An Alabama jury has awarded $73 million in property damage and emotional distress awards to 380 people who have detected PCBs on their property. Significantly, most of the money has been tied to cleanup-cost claims … even though the defendant company has already agreed to clean up the PCBs at its own expense, and even though the asserted cleanup costs far exceed the cumulative value of the affected properties.
The jury has yet to determine damage awards for thousands more plaintiffs in the same case.
From 1935 through the early 1970s, Monsanto manufactured PCBs at a 70-acre Alabama site to insulate electrical equipment. The federal government banned PCBs in 1979 after some studies indicated that at high levels, PCBs can cause cancer in laboratory animals.
Since the ban, local property owners have tested their property for PCBs, and affected property owners filed a class-action lawsuit against Solutia, a specialty chemical company that was spun off by Monsanto in 1997 but inherited the parent company’s liability for PCB claims.
Although PCBs were considered safe at the time of their manufacture, and are still considered safe at low exposure levels, local property owners who can document trace levels of PCBs on their property are reaping a financial bonanza.
Aubrey Lee Tidwell was awarded $345,000 in cleanup costs for his home–which is valued at less than $20,000. Nothing prevents Mr. Tidwell from simply selling the home and pocketing a $345,000 windfall.
William Rozier and his wife detected PCBs in the yard of their modest homesite and presented evidence of trace PCB levels in their blood. A jury awarded them more than $450,000.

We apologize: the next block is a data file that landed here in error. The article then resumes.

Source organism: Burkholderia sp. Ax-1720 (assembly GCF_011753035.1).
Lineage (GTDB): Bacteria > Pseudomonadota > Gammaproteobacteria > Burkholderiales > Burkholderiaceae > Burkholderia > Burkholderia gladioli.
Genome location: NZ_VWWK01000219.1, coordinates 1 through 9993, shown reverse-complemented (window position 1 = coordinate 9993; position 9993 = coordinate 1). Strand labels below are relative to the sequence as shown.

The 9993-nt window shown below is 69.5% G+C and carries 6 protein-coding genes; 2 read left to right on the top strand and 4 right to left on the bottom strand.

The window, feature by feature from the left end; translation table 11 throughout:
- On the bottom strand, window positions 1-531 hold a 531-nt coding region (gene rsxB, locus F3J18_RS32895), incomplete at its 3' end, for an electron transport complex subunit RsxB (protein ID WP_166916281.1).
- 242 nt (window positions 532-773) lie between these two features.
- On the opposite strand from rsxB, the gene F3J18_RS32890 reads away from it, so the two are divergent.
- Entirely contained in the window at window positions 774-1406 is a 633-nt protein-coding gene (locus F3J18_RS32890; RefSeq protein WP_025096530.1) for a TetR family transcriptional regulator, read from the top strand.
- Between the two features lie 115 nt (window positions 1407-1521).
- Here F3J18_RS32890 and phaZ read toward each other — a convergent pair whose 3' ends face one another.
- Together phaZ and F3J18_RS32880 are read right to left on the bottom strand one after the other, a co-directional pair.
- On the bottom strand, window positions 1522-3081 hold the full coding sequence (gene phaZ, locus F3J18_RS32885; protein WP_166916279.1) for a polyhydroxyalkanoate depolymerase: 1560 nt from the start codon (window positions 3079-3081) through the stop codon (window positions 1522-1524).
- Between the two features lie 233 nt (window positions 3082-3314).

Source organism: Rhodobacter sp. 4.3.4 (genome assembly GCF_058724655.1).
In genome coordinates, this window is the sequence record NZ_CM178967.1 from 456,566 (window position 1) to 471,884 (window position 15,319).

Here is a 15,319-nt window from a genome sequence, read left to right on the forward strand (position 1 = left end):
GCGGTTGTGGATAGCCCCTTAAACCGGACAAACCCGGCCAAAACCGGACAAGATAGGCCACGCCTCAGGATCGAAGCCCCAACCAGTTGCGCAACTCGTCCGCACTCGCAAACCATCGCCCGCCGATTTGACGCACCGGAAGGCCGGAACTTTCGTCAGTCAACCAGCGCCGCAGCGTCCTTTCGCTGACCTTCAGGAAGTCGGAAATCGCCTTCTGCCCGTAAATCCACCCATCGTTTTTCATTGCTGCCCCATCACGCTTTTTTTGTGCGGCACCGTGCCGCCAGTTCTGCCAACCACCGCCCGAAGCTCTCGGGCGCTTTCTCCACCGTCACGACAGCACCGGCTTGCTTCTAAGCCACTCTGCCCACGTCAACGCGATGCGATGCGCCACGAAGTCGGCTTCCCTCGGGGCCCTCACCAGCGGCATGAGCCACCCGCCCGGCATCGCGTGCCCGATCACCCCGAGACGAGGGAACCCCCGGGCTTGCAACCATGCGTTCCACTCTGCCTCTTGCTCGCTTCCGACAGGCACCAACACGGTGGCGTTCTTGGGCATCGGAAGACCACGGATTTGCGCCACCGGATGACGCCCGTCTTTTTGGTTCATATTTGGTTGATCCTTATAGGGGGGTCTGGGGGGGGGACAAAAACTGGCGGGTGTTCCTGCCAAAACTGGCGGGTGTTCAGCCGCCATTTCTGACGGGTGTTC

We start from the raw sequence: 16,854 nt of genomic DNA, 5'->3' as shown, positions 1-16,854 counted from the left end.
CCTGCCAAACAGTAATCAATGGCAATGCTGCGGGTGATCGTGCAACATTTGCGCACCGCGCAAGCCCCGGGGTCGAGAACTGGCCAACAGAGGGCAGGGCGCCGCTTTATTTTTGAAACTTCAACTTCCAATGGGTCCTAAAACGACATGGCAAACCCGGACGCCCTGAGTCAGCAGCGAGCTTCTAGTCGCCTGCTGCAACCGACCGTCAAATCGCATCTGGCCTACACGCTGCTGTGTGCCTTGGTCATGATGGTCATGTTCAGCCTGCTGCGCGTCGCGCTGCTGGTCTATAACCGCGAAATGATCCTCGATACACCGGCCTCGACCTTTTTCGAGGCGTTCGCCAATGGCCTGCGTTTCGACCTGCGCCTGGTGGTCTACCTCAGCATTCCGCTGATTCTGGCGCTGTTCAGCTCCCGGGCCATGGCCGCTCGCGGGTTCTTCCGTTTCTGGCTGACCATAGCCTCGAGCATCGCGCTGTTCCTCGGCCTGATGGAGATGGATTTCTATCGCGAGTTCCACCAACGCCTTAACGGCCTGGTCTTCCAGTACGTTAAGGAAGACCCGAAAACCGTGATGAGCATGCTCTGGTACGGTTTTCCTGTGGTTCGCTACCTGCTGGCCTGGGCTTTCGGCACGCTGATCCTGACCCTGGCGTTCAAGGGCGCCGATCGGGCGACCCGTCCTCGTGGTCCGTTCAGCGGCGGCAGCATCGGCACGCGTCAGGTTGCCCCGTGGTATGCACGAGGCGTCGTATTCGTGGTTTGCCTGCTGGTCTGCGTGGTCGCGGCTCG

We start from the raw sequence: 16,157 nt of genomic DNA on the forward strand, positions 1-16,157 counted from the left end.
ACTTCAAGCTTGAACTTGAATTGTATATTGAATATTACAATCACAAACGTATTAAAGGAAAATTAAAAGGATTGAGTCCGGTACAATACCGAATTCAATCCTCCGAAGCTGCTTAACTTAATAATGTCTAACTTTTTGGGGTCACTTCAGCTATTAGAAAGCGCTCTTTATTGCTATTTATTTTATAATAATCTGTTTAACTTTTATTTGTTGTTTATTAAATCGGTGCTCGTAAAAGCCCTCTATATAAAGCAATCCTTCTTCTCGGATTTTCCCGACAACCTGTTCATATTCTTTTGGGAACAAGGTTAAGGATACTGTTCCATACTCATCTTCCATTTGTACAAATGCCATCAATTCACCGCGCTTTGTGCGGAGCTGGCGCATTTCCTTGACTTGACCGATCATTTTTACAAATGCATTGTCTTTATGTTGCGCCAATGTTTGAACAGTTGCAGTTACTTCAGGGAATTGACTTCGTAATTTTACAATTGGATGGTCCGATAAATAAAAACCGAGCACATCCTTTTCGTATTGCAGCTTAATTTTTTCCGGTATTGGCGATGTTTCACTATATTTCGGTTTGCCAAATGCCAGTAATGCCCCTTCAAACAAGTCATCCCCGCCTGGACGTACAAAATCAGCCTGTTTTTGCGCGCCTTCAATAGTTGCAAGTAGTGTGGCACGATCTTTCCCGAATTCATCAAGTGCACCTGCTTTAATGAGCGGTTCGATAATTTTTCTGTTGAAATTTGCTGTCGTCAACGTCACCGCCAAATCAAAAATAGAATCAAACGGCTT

The awards are being made even though Solutia has already spent more than $50 million cleaning up PCBs and has entered into a consent decree with the Environmental Protection Agency to clean up all other PCB-affected sites the agency designates.
Why are local jurors awarding local plaintiffs tens, and soon to be hundreds, of millions of dollars ostensibly to clean up sites the company has already committed to cleaning up at its own expense, ask Solutia spokespeople. And why are plaintiffs receiving property damage awards that are often 20 times or more what their property is worth?
Solutia stock was valued at $14.36 a month before the trial began, but is now trading at just $1.70.
Solutia vows it will appeal the verdict and the awards once the case concludes.
James M. Taylor is managing editor of Environment & Climate News. His email address is [email protected].